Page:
“It’s not our intention to block the voice,” she said. “We just want to eliminate redundancy.”
Mitch Weiss, manager of Pine Ridge Condominiums, said his concern was not about eliminating the layers of oversight, but community voice and input into the process.
“I’m very upset and disappointed with the way this is being handled, at the behest of town council,” he said. “We’ve had no voice in anything going on here. I have a problem with how this is being pushed through just to have a budget done.”
Andru Zeiset, current BRC board chairman, emphasized the difference between members having a voice and having a vote.
“You all elected this board and we concluded this is the most effective path for the future of our organization,” he said.
In order for the reorganization to take place, the current BRC board of directors must resign, a decision they agreed to unanimously.
The next step in the process is to change the bylaws in order to reflect plans for the board structure and membership.
“It is time consuming and expensive to redo the bylaws for the organization,” Zeiset said. “We thought if there was support to go in this direction, then we can go forward and create the bylaws, rather than present a finalized product now.”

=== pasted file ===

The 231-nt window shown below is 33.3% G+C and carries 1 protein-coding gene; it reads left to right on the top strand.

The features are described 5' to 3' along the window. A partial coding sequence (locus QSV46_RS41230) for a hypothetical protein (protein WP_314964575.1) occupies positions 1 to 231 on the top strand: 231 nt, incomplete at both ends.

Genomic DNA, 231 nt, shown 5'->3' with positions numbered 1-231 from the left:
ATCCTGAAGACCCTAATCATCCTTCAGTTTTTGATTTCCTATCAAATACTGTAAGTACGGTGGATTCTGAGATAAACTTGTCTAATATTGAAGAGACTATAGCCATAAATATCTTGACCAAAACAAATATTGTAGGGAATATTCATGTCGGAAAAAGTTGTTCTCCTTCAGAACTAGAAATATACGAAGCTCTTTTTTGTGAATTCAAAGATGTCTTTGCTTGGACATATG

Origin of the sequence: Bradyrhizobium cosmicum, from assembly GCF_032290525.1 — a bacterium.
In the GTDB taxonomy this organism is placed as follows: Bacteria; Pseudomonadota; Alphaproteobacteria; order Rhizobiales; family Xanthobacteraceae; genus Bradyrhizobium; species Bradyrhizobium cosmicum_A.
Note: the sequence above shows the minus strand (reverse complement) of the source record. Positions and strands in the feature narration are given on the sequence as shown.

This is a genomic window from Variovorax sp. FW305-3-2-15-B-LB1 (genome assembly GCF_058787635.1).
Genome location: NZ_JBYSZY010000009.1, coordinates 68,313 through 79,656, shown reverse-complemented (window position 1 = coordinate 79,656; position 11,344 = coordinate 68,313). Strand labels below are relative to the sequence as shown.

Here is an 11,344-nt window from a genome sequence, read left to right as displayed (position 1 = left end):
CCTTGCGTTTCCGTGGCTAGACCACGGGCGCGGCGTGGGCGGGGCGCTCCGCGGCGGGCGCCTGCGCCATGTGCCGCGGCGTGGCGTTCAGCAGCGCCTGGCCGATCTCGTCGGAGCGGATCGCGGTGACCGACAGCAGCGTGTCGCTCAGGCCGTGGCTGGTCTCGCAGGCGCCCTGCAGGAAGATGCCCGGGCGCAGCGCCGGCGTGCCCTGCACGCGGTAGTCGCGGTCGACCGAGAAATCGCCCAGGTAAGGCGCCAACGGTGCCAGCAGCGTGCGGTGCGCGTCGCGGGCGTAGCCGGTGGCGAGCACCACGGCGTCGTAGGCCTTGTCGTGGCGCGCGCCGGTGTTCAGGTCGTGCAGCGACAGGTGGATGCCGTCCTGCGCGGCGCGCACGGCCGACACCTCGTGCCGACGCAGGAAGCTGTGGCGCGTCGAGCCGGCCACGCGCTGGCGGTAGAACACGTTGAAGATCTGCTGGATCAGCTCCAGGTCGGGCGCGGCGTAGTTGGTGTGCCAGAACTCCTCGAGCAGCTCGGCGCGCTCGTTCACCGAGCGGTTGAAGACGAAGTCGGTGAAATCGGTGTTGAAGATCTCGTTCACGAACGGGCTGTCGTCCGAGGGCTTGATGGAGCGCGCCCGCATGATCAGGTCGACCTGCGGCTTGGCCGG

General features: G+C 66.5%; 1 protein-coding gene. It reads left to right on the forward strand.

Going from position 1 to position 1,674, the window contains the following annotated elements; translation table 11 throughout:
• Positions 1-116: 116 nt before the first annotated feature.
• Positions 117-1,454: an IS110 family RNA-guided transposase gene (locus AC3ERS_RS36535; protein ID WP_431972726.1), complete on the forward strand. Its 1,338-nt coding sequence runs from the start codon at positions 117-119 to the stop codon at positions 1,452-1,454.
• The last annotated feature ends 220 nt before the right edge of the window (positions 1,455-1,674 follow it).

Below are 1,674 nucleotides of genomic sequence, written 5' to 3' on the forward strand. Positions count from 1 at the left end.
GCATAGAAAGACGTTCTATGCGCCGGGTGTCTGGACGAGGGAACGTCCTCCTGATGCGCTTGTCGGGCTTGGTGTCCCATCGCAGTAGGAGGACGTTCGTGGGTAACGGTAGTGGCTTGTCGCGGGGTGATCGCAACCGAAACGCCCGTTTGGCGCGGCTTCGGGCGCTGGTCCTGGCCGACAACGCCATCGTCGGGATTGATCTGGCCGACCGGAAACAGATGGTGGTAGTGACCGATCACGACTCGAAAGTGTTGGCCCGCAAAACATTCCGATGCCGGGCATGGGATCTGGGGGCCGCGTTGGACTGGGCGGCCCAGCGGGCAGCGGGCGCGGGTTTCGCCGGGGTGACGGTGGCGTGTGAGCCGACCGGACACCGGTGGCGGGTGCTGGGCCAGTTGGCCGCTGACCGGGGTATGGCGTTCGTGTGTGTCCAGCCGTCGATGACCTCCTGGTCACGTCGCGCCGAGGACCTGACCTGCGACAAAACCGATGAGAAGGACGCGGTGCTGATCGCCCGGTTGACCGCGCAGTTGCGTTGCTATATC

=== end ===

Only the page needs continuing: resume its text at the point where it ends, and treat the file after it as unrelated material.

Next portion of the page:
The town council requested the restructuring due to concerns about duplicate layers of oversight, such as the BMAC and the BRC board. Currently 70 percent of the organization’s funding comes from the town, and the council directed BRC governance be reorganized in order to continue to receive funding. The town council contracts with the BRC for marketing and has always had the right to revoke that contract and look elsewhere for its marketing needs.
“We want this change to come at a time when things are stable, while we’re on the upswing,” McMahon said. “To be relevant, we have to be innovative and ahead of the curve.”
“I don’t want the town controlling more than they already control,” said Dianne Trausch of Trausch Insurance, who voted against the amendment.